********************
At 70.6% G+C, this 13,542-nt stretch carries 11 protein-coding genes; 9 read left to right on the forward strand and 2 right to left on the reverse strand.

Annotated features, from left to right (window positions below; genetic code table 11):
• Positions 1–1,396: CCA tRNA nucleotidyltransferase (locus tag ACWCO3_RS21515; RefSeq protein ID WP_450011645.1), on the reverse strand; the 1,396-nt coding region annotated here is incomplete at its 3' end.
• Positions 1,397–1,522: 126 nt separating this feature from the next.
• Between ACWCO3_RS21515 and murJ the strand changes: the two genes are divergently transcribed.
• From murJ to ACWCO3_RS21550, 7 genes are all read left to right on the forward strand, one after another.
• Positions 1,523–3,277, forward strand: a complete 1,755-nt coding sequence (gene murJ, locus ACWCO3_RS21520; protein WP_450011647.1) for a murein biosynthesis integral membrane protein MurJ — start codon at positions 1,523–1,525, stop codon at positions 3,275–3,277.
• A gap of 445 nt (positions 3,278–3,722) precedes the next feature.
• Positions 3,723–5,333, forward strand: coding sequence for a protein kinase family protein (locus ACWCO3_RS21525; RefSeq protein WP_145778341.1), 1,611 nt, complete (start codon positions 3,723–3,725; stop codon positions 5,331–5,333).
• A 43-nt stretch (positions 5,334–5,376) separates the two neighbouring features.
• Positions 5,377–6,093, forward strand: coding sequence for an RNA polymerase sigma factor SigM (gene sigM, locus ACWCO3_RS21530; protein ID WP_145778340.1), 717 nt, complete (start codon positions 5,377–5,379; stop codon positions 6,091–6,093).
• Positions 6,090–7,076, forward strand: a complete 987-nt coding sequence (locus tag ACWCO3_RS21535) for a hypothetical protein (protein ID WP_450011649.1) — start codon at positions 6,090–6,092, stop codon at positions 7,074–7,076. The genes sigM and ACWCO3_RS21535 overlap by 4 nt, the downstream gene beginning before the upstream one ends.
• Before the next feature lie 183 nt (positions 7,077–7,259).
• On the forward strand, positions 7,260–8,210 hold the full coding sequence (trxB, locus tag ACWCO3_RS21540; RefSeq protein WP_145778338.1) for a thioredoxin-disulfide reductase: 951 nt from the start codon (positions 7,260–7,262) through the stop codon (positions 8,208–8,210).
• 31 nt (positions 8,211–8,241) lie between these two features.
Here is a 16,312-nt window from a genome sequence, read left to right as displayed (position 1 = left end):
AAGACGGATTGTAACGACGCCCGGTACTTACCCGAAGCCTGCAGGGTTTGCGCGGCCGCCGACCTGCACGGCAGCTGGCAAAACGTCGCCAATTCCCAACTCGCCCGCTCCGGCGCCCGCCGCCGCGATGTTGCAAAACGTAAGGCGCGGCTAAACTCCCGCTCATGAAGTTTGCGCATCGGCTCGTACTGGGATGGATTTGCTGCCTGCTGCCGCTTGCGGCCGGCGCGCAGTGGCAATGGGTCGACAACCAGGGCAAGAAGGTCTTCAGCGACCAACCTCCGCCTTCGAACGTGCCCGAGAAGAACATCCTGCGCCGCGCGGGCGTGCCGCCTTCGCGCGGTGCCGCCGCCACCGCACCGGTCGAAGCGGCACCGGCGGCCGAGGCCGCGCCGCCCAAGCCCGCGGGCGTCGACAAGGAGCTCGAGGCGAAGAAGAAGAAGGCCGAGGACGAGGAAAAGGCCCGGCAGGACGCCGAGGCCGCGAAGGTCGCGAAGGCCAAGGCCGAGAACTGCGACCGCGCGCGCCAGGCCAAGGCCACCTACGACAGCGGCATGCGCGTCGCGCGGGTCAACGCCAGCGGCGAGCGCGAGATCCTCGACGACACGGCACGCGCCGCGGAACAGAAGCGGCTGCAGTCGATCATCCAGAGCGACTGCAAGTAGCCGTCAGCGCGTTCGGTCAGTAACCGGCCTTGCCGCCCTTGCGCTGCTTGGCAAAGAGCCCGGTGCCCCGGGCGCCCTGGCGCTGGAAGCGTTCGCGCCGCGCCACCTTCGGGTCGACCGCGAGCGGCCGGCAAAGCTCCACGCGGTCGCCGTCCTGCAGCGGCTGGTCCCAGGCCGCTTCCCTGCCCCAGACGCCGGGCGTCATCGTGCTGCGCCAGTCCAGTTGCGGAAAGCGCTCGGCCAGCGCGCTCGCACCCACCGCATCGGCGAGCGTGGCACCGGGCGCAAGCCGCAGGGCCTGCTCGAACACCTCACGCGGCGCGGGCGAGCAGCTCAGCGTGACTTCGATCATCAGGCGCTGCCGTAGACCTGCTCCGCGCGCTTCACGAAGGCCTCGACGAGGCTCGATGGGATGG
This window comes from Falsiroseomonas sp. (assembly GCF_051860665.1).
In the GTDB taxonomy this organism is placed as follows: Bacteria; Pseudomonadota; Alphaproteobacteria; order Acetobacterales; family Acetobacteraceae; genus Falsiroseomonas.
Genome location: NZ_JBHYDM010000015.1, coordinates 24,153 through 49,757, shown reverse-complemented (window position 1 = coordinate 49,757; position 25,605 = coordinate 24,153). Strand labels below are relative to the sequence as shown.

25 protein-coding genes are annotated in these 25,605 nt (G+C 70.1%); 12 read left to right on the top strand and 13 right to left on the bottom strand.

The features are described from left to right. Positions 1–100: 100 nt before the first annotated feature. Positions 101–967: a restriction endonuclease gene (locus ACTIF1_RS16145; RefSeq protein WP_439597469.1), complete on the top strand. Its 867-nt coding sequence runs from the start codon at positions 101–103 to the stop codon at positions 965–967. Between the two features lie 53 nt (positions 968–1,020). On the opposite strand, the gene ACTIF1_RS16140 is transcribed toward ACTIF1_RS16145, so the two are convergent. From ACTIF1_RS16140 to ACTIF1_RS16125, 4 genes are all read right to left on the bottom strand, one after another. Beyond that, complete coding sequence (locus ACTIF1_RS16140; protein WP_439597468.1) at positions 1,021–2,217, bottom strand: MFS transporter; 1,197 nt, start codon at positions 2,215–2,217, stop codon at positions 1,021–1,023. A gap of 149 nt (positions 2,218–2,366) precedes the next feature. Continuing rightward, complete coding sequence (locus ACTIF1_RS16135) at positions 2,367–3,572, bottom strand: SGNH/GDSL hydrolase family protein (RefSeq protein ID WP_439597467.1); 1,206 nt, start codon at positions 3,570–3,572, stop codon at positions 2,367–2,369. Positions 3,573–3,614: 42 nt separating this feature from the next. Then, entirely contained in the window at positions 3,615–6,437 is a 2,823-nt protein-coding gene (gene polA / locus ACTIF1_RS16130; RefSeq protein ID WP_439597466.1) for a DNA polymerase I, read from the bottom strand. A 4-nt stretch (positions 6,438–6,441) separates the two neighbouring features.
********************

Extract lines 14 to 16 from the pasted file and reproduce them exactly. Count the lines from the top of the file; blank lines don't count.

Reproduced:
• On the forward strand, positions 7,260–8,210 hold the full coding sequence (trxB, locus tag ACWCO3_RS21540; RefSeq protein WP_145778338.1) for a thioredoxin-disulfide reductase: 951 nt from the start codon (positions 7,260–7,262) through the stop codon (positions 8,208–8,210).
• 31 nt (positions 8,211–8,241) lie between these two features.
Here is a 16,312-nt window from a genome sequence, read left to right as displayed (position 1 = left end):